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Yolande Du Bois finished her second term at BeDales School, Hants, England, and spent her Easter holidays with her mother in London.  Mrs. Young, wife of Major Charles Young, U.S.A., joined Mrs. Du Bois about the same time with her children whom she had just removed from the Belgian war zone. Dr. W.E.B. Du Bois is resting in Jamaica during the month of April. 

President B.F. Allen of Lincoln Institute has been re-elected by the Regents for two years. 

Through the efforts of lawyer W.A. Carter and others, the mayor of Cincinnati has declared that the examination of candidates for positions in the fire department of the city cannot be confined to colored men. 

Mrs. Eloise Bibb Thompson of Los Angeles, Cal., is making her mark as a staff writer on the Los Angeles Tribune. For several successive weeks she has had three column articles on Negro leaders and happenings in the colored world.

W. Randolph Granger, a New York colored boy, saved the day for Dartmouth in the relay race for teams of four men, each to run 1,000 yards, taking the first place from John. W. Overton of Yale in a finish that brought all the partisan and non-partisan spectators to their feet cheering.  The New Yorker, who represents the Irish-American Athletic Club during the summer, literally ran himself into the ground to breast the tape ahead of Overton, but he got there with five yards to spare.  Then, to show that he was far from the collapsing condition in which he finished the 1,000-yard contest, he came back in the medley relay, and, running the final leg of 1,000 yards, gave Ted Meredith, the Pennsylvania champion, another great battle.

Mr. W. M. Trotter, editor of the Boston Guardian, has been lecturing in New York, Louisville and elsewhere to large audiences.


IN the decade from 1900 to 1910 the number of homes owned by Negroes in the Southern states increased by 102,-912 or 31.4 per cent.; this increase covering increase in farm homes of 30,499, or 16.7 per cent., and in other homes of 72,463 or 49.8 per cent. Further figures are: total number of farm homes owned in the South 212,507; total number of other homes owned 217,942, grand total 430,449. This makes throughout the South an owned home to every twenty Negro inhabitants. In Texas there is an owned home to every twelve Negro inhabitants; in Kentucky one for every thirteen; in Oklahoma one for every fourteen and in Florida one for every fifteen.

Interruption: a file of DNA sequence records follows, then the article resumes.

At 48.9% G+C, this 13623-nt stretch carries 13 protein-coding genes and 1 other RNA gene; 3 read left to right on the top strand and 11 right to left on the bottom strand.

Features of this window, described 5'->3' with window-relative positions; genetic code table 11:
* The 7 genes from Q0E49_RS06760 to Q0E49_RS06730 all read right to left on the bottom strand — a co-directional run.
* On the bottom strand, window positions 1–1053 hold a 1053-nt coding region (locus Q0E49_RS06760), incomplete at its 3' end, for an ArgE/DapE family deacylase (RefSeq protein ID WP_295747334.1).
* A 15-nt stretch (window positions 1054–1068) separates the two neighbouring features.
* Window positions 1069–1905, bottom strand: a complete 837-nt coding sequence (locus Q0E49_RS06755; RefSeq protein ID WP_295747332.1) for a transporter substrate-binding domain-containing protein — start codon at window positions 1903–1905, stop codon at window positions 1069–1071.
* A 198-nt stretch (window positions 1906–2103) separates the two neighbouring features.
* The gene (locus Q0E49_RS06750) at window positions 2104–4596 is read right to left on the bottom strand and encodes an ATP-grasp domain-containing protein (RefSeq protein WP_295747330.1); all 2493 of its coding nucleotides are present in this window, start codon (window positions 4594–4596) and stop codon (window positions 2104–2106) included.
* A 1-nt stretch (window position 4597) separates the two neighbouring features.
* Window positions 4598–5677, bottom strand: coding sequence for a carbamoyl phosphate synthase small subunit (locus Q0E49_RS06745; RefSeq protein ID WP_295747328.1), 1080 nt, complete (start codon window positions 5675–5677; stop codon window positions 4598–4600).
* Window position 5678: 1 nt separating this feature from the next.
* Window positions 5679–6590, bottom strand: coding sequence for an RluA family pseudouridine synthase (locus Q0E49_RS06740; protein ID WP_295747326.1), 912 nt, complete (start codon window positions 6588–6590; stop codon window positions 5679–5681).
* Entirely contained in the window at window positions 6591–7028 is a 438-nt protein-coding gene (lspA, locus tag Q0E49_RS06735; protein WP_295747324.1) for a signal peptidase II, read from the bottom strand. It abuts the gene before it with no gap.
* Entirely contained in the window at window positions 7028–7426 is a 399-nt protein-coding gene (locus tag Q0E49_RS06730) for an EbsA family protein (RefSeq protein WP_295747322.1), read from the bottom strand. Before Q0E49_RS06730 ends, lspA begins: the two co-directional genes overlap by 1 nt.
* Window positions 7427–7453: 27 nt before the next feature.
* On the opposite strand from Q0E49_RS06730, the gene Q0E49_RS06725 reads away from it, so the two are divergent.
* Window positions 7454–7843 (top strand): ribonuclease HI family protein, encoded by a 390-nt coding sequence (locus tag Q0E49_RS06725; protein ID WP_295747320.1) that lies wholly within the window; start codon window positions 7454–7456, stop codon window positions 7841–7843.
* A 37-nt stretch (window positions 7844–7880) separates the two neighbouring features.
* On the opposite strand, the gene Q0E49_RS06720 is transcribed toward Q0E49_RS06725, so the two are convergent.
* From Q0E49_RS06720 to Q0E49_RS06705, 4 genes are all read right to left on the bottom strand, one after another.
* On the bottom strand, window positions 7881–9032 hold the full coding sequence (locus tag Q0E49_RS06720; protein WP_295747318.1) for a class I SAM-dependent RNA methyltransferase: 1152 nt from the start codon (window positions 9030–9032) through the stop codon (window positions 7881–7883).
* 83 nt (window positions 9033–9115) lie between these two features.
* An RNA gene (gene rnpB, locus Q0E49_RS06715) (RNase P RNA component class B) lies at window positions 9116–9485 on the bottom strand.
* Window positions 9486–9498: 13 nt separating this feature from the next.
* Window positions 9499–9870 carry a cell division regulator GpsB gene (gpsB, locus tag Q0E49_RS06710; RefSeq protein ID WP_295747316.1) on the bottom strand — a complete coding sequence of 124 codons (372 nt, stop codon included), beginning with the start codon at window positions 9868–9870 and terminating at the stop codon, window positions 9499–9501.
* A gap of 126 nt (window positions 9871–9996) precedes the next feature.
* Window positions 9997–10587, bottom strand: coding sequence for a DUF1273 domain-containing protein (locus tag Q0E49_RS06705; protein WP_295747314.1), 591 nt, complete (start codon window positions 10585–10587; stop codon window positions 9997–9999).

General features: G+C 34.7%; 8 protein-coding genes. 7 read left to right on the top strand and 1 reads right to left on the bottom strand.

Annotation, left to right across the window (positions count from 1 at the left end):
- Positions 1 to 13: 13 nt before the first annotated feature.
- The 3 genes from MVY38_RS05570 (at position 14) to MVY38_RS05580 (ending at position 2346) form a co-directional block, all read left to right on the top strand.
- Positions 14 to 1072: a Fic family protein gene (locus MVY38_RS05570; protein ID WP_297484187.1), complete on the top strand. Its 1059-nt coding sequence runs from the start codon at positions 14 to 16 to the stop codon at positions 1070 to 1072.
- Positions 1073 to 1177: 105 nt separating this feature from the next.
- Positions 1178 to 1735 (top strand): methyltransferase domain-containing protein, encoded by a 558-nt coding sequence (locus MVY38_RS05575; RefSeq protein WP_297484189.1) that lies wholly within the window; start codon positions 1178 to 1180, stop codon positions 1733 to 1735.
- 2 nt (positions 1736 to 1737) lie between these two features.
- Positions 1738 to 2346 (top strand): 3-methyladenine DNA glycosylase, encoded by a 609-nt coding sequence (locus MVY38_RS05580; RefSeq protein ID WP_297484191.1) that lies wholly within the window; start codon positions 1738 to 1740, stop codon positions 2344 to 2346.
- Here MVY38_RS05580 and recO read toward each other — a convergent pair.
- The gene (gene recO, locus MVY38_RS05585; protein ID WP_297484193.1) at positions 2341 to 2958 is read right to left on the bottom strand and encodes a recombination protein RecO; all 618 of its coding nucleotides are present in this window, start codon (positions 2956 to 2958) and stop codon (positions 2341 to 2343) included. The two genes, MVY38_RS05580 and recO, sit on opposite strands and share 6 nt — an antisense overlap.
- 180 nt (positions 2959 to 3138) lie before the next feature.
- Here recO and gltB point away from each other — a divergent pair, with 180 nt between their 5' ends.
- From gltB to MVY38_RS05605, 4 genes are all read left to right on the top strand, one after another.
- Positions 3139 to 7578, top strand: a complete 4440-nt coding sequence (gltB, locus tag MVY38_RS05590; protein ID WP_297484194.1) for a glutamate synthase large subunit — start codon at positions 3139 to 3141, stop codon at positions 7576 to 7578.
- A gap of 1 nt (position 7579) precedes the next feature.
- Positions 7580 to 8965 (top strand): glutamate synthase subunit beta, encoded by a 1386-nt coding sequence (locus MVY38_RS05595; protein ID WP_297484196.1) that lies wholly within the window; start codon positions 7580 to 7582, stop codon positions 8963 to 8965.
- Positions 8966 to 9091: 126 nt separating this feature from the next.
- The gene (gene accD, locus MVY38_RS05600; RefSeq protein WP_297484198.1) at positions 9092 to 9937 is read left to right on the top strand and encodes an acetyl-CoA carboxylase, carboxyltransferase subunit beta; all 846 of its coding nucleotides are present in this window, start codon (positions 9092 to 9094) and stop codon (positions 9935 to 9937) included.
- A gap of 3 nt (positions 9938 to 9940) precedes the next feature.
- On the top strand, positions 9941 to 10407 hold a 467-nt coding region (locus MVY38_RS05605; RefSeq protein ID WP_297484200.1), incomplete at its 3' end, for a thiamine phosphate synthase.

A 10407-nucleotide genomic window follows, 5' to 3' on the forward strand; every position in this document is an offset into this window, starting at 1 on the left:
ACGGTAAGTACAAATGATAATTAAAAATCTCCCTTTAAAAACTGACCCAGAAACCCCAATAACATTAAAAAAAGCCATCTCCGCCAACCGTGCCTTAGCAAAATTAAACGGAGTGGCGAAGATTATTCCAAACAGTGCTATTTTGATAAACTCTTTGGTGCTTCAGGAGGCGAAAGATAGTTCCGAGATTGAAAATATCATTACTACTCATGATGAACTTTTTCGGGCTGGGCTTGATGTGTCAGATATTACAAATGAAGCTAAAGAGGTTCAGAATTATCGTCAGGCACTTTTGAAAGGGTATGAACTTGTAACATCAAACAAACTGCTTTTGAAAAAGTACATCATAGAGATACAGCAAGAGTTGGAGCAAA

The United Brothers of Friendship, a fraternal insurance organization of Texas, reports a total income of $39,300 for the last three months.

The Odd Fellows of Arkansas have collected $39,700 in their insurance department since October 1913.

Salena B. Reber has inherited from her godfather who recently died in Denver a fortune which amounts to nearly $100,000.

The Clover Leaf Casualty Company, a white insurance company of Jacksonville, Ill., has for the past two years been running its St. Louis office under the management of colored agents. Mr. J. J. Allen was the first district manager and has now been made state manager. E. Hawkins succeeds him.

William H. Henderson, a colored preacher of Los Angeles, is said to be worth $100,000 made chiefly through the handling of real estate. He is at present promoting a religious movement which includes a stock company and a bank.

Liberty Theatre, owned and controlled exclusively by colored men, has been opened on Beale Avenue, Memphis. It is devoted to moving pictures.

Sixty-one Negro railway mail clerks run out of St. Louis. Their salaries amount to over $90,000 a year. New Orleans has about the same number while Atlanta has 90 clerks receiving over $130,000 a year.

The Grand Lodge of the Knights of Pythias of South Carolina has paid $80,000 to deceased members in the last ten years.

J.W. McCall has opened a dry goods store in Savannah, Ga. This is the second colored store of the kind in the city.



The Hatchett Electric Float Company has been organized in Cleveland, Ohio, to manufacture several devices patented by Andrew Hatchett, a colored electric contractor.


THE land question in Rhodesia has been submitted to the English Privy Council for adjudication.

The Consultative Committee of the South African Native Congress has been called into consultation on labor matters for the government. Some of the natives are to be used as drivers and laborers in the campaign against German South Africa.

Sir Henry Lionel Galway, Governor of South Australia, in a recent public speech, depreciated the "White Australia" policy, and urged the development of the Northern Territory by colored labor. He has become the object of sharp adverse comment. The Prime Minister declares that his words are a "grave official indiscretion which cannot be allowed to pass for a single day without protest."


MR. HENRY SACHS writes us: "Before I left for Colorado Springs for the winter, I drew your attention to the Home in the Springs, which was originally created by the late Bishop Grant for superannuated colored ministers. I pointed out how neglected that institution was. After coming to San Antonio I decided to visit the grave of the late Bishop Grant, who, as we all know, was not alone charitable throughout his life, but who left quite a fortune to charity and philanthropy. I was amazed to find that his executors had not yet after three years had elapsed erected any kind of a monument to mark his grave.

"I am enclosing herewith as evidence picture of a monument which stands at the head of his wife's grave and on my right in this picture is the Bishop's grave, marked only by a piece of board. It seems to me a very unfitting way to

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